8. ENS

Ethereum Naming System is the DNS for the Ethereum world. Just like you map an IP address to a human readable name, you can map any Ethereum contract or wallet address to a human readable name.

Ex: 146.115.22.177 → google.com. Instead of typing the ip address in your browser, you type google.com which resolves to that IP address

Ex: 0x80C013d980aB049471c88E1603b8b4a60E03295C is my wallet address. If you are in the mood to send me some Ether, you don’t have to memorize this address. Once ENS launches, I will probably map it to mvmurthy.eth and you can use that to send me money easily :).

9. Swarm

The blockchain is good to store small amounts of data. What if you want to store a patient record, a sale deed or some large file which needs to be publicly timestamped? It is expensive and also not scalable to store a blob in the blockchain. Swarm is used to solve this problem. Swarm is a decentralized content storage and distribution service. You can think of it as a CDN but instead of the entire CDN hosted on one company’s servers, it is distributed on computers across the internet. Just like you run an Ethereum node, you run a swarm node to connect to the swarm network.

When you deploy an Ethereum contract on to the blockchain, you get a deployed address and JSON interface of the ABI (The contract interface similar to API). When you want someone to use your contract, you have to give them the deployed address and the ABI. In the future, the ABI will be stored on Swarm so anyone can look up the ABI just by looking at the Ethereum address.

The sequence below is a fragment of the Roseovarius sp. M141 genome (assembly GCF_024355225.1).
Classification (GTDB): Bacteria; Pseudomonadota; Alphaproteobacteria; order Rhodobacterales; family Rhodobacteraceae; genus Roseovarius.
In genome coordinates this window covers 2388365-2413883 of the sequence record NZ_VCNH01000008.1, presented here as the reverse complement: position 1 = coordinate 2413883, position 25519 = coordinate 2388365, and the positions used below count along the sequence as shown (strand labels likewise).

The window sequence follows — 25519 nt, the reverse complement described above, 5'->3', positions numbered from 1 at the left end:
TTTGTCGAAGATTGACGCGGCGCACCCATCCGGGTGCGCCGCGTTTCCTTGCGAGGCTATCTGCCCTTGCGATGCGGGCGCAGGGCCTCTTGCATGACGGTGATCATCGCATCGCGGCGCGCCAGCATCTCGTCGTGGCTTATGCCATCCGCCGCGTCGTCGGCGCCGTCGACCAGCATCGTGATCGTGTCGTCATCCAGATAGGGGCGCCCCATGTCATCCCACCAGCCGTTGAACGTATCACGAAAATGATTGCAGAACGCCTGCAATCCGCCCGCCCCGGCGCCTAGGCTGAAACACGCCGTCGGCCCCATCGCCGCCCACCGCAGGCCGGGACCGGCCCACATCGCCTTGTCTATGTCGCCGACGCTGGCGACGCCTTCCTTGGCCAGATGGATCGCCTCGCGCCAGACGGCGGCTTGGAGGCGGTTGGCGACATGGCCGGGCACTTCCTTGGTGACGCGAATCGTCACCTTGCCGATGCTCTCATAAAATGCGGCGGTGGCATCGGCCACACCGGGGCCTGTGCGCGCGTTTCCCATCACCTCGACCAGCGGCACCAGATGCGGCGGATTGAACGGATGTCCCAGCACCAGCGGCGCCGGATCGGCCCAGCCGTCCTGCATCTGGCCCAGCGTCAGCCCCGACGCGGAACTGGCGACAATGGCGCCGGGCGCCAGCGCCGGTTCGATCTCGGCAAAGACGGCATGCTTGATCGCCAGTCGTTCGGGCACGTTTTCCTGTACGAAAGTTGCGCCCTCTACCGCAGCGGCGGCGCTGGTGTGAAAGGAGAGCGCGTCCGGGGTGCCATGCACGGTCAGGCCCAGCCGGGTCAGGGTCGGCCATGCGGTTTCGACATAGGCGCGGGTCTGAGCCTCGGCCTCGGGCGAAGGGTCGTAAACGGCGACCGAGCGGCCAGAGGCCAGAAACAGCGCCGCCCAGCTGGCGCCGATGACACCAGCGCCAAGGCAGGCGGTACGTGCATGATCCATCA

10. IPFS

IPFS (Inter Planetary File System) is conceptually exactly similar to Swarm. It is a decentralized storage system. It is not related to Ethereum directly but can be integrated with Ethereum.

You can read about the differences between Swarm and IPFS here: https://github.com/ethersphere/go-ethereum/wiki/IPFS-&-SWARM

11. Whisper

You don’t hear a lot about Whisper but is an interesting technology in the Ethereum ecosystem. It is a communication protocol for Dapps to interact with one another. You can read more about it here: https://github.com/ethereum/wiki/wiki/Whisper

Below is an attempt to put all the pieces together:

Hope this helps you get a 10,000 foot view of the Ethereum ecosystem and can now delve into each component and understand it better.

If you are interested in learning more about Ethereum development, you can sign up here.


Problem

When loading the FIM Self-Service Password Reset registration and reset web portals, an error is returned to the user.

The Forefront Identity Manager event log (located under Applications and Services Logs) on the server hosting the SSPR web portals contains one of the following error messages:

Could not connect to http://ServerName-fim02:5725/ResourceManagementService/MEX. TCP error code 10060: A connection attempt failed because the connected party did not properly respond after a period of time, or established connection failed because connected host has failed to respond x.x.x.x:5725

Could not connect to http://servername-fim02:5726/ResourceManagementService/SecurityTokenService/Registration. TCP error code 10060: A connection attempt failed because the connected party did not properly respond after a period of time, or established connection failed because connected host has failed to respond x.x.x.x:5726.

 

 

In a load balanced environment, the error message will only show up on the server that handled the request.

Diagnosis

In order for the FIM SSPR registration and reset portals to communicate with the FIM Service, ports 5725 and 5726 must be open on the firewall and allowing HTTP traffic from the FIM SSPR server(s) to the FIM Service server(s).

In this scenario, the problem existed because the FIM SSPR portals were configured to use the hostname of the FIM Service that is routed on the management network interface, and the firewall was only configured to allow traffic on ports 5725 and 5726 on the application network interface. Thus, the FIM SSPR portals could not communicate with the FIM Service as the ports were blocked when using the configured hostname for the FIM Service server.